Imagine that you absolutely cannot live without peanut butter and then one day, in the middle of your pregnant cravings, you find yourself in a place where they don’t know of its existence. What a horrific thing to imagine, right?
Well, for us who currently live in a foreign country, there are many things that we can’t find anywhere and when the craving hits, we just have to endure it.
Luckily, I’m not superstitious, because according to my husband’s Lebanese traditions, if a pregnant lady doesn’t satisfy her cravings, the unborn child will be born with a birth mark in the shape of the foods she wanted and couldn’t get. Imagine? My poor child will be covered with marks of tacos al pastor, tortas ahogadas, churros filled with cajeta… well, the list goes on and on.
I can’t complain that much really, because thanks to the increase in the Hispanic population over the last decade, many Mexican and other Latin American convenience stores have opened in town. Even though I cannot find absolutely everything I crave, I can give my belly some indulgence by shopping in such stores. There is even a section in the main super market chain that carries certain products that not only are delicious, but that carry with them a taste of home.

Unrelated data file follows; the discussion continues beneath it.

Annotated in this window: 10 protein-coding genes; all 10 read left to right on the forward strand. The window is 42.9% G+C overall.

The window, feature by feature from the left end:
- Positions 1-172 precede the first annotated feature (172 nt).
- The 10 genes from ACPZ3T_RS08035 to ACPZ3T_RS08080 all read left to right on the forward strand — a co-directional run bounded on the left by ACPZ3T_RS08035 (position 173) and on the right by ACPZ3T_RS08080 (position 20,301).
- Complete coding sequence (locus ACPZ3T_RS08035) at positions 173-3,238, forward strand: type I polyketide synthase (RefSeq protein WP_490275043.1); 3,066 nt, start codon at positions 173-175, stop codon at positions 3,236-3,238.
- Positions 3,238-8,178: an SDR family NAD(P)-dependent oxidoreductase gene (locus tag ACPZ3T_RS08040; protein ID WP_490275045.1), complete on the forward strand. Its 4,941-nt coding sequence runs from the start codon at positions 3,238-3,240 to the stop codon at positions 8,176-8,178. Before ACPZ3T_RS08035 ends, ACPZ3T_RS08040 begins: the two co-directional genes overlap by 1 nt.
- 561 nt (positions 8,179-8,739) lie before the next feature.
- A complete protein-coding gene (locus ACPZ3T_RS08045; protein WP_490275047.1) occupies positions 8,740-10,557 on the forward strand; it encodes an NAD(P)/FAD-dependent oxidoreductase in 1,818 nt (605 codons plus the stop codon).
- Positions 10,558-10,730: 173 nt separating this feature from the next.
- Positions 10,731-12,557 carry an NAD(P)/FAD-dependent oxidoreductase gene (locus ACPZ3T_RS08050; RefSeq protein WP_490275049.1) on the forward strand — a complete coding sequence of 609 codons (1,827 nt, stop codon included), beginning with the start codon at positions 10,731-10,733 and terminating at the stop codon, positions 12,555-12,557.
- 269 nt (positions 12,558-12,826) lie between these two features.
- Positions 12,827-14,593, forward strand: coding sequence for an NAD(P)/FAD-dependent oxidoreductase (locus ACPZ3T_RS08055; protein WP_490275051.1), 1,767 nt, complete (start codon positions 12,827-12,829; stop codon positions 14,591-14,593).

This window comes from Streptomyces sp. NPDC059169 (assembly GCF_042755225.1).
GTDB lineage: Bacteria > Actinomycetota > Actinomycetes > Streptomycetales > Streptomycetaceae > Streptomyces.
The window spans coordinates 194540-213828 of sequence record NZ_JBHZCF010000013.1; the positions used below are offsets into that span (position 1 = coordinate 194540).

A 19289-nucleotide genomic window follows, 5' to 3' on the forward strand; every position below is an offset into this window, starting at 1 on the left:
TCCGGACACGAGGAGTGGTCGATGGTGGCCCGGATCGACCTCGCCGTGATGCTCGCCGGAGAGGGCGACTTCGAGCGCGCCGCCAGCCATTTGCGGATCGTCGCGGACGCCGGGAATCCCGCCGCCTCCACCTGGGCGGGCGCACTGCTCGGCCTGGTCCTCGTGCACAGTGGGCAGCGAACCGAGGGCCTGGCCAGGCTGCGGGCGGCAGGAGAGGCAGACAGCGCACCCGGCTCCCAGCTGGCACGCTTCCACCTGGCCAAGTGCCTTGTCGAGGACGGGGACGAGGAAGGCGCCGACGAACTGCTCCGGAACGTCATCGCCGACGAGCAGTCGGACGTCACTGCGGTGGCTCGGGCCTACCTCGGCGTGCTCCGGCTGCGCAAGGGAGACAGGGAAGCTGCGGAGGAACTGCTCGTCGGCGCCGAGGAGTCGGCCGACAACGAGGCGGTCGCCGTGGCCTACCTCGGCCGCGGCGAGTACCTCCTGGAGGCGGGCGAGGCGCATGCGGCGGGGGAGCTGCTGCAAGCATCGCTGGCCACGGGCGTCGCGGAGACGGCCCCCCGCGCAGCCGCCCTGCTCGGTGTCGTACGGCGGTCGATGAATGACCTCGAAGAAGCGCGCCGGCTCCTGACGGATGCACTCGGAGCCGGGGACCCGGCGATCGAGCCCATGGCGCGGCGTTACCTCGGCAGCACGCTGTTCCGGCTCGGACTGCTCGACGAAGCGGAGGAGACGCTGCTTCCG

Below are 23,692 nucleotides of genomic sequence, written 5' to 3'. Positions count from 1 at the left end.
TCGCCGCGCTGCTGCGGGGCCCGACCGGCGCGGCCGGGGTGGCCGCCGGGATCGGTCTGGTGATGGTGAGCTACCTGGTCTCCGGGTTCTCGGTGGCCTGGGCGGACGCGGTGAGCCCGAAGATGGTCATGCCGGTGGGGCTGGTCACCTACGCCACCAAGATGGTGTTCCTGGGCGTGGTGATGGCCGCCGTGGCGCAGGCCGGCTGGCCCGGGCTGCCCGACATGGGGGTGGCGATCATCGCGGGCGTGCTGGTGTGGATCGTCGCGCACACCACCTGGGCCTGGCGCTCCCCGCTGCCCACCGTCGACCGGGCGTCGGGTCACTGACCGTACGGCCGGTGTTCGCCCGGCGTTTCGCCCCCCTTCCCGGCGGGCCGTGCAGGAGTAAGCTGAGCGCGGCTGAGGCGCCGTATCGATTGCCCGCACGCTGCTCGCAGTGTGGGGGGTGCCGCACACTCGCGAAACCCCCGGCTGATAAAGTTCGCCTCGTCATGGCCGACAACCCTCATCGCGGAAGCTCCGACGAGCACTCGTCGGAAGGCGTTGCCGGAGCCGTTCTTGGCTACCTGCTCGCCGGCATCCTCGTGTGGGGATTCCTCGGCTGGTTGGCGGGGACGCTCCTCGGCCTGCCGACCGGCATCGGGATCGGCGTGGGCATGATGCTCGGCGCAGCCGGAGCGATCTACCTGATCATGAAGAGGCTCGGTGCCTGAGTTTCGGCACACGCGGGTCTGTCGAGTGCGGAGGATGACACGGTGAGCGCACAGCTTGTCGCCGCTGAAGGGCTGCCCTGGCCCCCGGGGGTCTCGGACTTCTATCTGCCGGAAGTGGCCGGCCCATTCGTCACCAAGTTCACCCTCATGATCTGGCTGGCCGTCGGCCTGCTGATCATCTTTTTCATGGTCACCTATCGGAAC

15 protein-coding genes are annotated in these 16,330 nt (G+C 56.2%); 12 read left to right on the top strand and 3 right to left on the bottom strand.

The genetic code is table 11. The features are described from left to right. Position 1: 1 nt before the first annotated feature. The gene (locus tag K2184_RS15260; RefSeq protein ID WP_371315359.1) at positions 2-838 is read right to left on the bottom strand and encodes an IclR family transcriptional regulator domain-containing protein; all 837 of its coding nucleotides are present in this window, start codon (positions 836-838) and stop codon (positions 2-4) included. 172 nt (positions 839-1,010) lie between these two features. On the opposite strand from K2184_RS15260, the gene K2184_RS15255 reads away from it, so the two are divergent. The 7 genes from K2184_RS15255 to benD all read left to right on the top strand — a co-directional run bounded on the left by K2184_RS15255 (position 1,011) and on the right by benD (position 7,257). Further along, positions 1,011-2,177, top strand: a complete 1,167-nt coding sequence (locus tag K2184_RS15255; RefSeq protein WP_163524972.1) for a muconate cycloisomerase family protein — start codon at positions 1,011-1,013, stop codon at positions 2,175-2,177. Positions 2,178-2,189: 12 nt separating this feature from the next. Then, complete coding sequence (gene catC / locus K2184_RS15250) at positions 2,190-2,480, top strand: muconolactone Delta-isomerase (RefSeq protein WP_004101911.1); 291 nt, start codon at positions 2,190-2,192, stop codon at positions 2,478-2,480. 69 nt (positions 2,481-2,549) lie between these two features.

The problem is when you really want some dish that you can’t find a certain type of pepper for or when you have no idea what is the equivalent of the cut of meat that your Mexican recipe calls for. It is then when one turns to piracy. Yes, one attempts to make something like the original recipe without the original ingredients and the result is often a pirate version of the original dish.
Can’t I just go out to a Mexican restaurant in town? Well, the thing is that the majority are pirates too or they sell the Americanized version of the food. Go to Mexico and ask any person where to find a hard shell taco. They are going to ask all confused: Do you want a taco on a sea shell? The whole hard “tortilla shell”, ground beef, lettuce, tomato and sour cream on a taco is American. I get that Taco Bell sells that, but when I go to a Mexican restaurant that claims to be “authentic” I expect my tacos to come in a tortilla (no need to specify if it’s hard or soft, because all tortillas are soft), with chopped and grilled meat, accompanied by cilantro, chopped onion and preferably tomatillo sauce (Yum!).
Living abroad comes with many prices, missing the food that you grew up with is only one of them. The good thing is that when you finally travel back and eat at home, EVERYTHING tastes like heaven.
I hope my turn comes soon!